In Search of a Digital Masterpiece (or Two): Stanza


  • Maria Chatzichristodoulou


On Thursday 24th February 2011 Christiane Paul, Adjunct Curator of New Media Arts at the Whitney Museum of American Art, an influential and prolific writer and speaker on matters of digital/media art, was discussing contemporary digital identities at a Thursday Club event – one of a regular series of public talks organized by Goldsmiths Digital Studios, University of London. In this discussion Paul asked: “are there any digital artworks that can be said to merit the title of a masterpiece?” and suggested that there are no works within this area of practice that could be described as ”˜masterpieces.’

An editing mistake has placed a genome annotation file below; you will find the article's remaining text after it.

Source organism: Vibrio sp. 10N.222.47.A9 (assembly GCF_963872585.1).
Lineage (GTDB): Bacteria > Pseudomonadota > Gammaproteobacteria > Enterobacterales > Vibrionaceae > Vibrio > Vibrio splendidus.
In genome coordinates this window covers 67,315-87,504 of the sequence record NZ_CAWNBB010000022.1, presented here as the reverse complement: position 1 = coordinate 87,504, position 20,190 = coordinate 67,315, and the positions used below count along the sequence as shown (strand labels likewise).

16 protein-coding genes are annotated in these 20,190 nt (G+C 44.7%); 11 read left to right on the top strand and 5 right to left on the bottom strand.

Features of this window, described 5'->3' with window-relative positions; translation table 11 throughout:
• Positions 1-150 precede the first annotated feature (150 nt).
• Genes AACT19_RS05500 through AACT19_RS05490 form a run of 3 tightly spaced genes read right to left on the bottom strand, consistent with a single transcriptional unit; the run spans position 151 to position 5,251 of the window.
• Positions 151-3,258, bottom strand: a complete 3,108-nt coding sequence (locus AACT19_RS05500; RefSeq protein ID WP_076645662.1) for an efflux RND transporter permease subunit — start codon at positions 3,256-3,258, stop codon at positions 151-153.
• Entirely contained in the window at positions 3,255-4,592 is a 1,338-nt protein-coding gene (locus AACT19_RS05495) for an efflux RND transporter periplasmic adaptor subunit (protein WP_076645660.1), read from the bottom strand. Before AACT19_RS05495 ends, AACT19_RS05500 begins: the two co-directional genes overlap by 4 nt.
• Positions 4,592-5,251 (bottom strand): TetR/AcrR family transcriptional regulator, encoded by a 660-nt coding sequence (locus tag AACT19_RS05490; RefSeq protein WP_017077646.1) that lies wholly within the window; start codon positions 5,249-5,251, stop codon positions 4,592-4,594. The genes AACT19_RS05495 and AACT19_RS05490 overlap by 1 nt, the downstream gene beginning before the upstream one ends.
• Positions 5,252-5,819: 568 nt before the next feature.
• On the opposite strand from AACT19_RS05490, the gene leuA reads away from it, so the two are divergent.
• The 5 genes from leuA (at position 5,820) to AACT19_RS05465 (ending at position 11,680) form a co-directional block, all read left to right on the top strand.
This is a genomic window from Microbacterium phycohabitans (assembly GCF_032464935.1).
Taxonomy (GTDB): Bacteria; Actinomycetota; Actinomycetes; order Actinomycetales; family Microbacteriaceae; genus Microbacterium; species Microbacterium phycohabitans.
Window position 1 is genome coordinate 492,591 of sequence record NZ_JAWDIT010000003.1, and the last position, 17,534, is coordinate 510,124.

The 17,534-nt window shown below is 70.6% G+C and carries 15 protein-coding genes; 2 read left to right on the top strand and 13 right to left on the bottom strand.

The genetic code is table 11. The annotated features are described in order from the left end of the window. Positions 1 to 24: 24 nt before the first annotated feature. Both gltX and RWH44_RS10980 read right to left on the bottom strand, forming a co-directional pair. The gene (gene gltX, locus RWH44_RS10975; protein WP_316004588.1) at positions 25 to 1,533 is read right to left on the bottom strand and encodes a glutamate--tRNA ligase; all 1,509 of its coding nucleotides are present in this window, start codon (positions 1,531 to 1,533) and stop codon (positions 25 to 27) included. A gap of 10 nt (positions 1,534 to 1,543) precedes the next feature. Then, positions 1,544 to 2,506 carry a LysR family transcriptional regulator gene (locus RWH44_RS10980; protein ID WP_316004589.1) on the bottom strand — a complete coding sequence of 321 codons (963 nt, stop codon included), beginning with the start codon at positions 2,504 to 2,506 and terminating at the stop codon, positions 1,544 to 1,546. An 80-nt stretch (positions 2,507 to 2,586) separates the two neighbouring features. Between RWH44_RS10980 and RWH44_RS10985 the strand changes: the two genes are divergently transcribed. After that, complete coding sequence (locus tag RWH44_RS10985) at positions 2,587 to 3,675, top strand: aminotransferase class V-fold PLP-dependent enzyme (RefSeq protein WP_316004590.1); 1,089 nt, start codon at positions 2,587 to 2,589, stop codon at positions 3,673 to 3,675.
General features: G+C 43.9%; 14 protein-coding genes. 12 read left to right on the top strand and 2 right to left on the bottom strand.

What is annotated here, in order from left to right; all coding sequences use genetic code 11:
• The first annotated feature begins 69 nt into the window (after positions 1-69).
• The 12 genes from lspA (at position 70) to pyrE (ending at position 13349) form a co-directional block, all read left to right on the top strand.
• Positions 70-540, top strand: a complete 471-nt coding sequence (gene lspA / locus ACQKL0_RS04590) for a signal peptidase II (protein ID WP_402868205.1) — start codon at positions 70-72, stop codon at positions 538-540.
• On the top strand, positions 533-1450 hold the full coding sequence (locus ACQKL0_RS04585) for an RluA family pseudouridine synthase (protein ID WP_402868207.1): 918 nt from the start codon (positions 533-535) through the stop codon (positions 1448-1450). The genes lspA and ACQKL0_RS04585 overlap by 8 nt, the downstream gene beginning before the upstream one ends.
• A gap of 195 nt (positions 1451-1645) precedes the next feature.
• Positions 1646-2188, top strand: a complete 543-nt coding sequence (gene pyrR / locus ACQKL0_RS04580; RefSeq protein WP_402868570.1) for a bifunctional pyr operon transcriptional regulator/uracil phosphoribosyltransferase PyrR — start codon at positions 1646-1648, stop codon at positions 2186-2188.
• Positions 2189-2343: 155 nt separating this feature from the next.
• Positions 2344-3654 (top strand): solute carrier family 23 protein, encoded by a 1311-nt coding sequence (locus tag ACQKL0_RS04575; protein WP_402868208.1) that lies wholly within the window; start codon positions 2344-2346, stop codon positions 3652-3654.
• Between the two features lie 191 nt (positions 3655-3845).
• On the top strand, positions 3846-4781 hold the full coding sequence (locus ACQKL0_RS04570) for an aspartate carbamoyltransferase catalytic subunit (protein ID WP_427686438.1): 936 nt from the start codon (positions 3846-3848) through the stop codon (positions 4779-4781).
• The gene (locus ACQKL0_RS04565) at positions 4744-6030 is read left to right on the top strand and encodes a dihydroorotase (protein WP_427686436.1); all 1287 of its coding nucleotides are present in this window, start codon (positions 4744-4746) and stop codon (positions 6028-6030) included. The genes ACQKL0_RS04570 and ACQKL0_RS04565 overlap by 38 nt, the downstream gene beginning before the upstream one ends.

The term is certainly loaded, wrapped within visions of romance, grandeur and genius that raise expectations to almost a mythical level. In that sense, nothing contemporary can possibly merit the title of a ”˜masterpiece,’ as only time can tell whether a piece of art can sustain its relevance, status and appeal, and whether it is forward looking enough to move generations beyond its own. But what does the term ”˜masterpiece’ actually mean? Etymologically, it refers not to the work of a master, but to the work of an apprentice aspiring to become a master in the old European guild system: it is derived from the Dutch term “meesterstuk,” or the “work by which a craftsman attains the rank of master.” [1] Other dictionary definitions refer to “a work of art [”¦] which is made with great skill,” [2] or “an extremely good example of something.” [3] Does Paul’s statement therefore suggest that there are no digital artworks made with great skill? No digital artworks that are extremely good examples of this specific area of practice?